What was once the meeting spot for the Saint Andrew's Society of Detroit now hosts the hottest live acts and dance parties, including performances by Nirvana, Red Hot Chili Peppers, Bob Dylan, Paul Simon, and Iggy Pop. The Main Ballroom sports a tricked-out sound-and-lighting system, a VIP balcony, a hardwood dance floor, and a bar more than 35 feet long. The lower level of The Shelter lives up to its name, as red curtains and a cabaret offer an escape to mellower pastures. Upstairs at The Burns Room, patrons chill out on lounge furniture under chandeliers while savoring views of Congress and the RenCen.
• For $16, you get two tickets to No Sex Please, We're British!, valid Thursday, September 8, through Saturday, September 10, at 8 p.m. and Sunday, September 11, at 2 p.m. (up to a $32 value). • For $16, you get two tickets to Survive Another Day, valid Thursday, October 20, through Saturday, October 22, at 8 p.m. and Sunday, October 23, at 2 p.m. (up to a $32 value). • For $29, you get four tickets to No Sex Please, We're British!, valid Thursday, September 8, through Saturday, September 10, at 8 p.m. and Sunday, September 11, at 2 p.m. (up to a $64 value). • For $29, you get four tickets to Survive Another Day, valid Thursday, October 20, through Saturday, October 22, at 8 p.m. and Sunday, October 23, at 2 p.m. (up to a $64 value).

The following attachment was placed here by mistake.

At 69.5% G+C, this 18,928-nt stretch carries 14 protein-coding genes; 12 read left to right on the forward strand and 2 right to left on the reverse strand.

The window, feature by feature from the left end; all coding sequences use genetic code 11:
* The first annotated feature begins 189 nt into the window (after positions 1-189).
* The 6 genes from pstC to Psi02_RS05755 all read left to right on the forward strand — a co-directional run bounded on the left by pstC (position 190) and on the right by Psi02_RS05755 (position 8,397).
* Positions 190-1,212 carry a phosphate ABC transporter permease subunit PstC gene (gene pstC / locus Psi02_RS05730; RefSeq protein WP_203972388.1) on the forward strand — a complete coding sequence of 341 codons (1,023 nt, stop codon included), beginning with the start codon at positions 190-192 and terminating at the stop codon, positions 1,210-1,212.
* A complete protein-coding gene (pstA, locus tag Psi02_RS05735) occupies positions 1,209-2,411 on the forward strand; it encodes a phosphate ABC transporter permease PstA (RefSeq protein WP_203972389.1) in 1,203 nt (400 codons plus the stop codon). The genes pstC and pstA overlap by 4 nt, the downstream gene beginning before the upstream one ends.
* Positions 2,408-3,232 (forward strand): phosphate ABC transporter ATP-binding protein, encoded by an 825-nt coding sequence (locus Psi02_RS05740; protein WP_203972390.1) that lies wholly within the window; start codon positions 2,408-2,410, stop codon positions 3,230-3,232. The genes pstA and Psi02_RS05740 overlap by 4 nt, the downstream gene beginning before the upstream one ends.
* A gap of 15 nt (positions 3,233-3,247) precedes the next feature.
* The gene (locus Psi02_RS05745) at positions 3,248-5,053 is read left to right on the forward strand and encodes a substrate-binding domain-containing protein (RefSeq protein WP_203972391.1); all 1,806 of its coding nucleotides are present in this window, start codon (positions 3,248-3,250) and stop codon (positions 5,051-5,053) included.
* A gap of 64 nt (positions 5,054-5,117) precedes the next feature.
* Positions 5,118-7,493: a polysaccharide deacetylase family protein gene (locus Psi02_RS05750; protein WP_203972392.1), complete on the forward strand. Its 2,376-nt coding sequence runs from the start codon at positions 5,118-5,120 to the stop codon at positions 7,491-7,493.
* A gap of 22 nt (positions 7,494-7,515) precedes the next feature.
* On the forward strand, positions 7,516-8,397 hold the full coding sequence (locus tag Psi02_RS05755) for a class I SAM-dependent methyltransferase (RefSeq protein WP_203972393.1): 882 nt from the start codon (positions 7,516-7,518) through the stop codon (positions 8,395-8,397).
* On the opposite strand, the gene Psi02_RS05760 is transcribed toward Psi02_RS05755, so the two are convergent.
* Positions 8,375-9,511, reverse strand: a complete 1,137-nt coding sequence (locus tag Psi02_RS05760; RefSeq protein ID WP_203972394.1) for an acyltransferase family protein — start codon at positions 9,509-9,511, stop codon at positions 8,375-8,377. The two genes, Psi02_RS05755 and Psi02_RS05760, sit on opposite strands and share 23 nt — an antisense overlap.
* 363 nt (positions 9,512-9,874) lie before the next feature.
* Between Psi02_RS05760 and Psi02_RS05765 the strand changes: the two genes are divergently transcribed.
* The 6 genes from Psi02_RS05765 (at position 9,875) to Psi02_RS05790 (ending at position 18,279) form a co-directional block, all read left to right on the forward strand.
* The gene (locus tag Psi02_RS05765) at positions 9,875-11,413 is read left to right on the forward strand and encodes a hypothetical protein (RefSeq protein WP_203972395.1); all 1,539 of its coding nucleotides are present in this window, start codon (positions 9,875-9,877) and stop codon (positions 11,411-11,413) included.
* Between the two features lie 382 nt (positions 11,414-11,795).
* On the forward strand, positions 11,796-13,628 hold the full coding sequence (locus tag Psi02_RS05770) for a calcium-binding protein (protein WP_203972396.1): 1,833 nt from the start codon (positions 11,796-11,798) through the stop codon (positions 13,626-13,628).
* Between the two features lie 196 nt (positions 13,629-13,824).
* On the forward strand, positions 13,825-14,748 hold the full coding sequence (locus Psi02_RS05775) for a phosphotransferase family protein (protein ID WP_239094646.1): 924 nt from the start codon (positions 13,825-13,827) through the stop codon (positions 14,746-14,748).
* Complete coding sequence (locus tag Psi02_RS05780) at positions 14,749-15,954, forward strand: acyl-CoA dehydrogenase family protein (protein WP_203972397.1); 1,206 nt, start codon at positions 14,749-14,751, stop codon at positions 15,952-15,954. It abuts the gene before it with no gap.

Keyshia Cole's soaring vocals and raw, emotion-laden R & B have netted her a platinum album and four Grammy nominations. Channeling experiences of passion and heartbreak into her powerful voice, Keyshia lets loose with cannonades of soulful singing, tugging on heartstrings and teaching even the most logical robot what it means to love. Coming off her recent album Calling All Hearts, Keyshia will draw on hits from her four studio records, including such chart-toppers as "Let It Go," "Heaven Sent," and "I Remember." Up-and-coming R & B wunderkind Miguel complements Keyshia's set with his own dulcet tones, rounding out the evening with melodious aplomb. Rhythms and blues swirl together at Chene Park on the banks of the Detroit River, which fills the open-air venue with cool watery breezes and the bubbly murmurs of ticket-scalping merfolk.
As a benga beat pulses through the crowd, the Kenya Safari Acrobats defy gravity and the body's limitations as they leap through hoops, tumble from human towers, and limbo under bars. In one of their most famous and startling acts, a single performer stacks, climbs, and then balances on a single-file tower of rickety wooden chairs. Meanwhile, other performers juggle up to six straw hats, bend metal with their hands and teeth, or walk across a bed of nails. As artistic ambassadors of their native Kenya, the acrobats tie educational relevancy to their school performances in stories that highlight the importance of physical fitness, respect for elders and the true meaning of the Swahili phrase "hakuna matata," which The Lion King incorrectly translated as "get rich or die trying."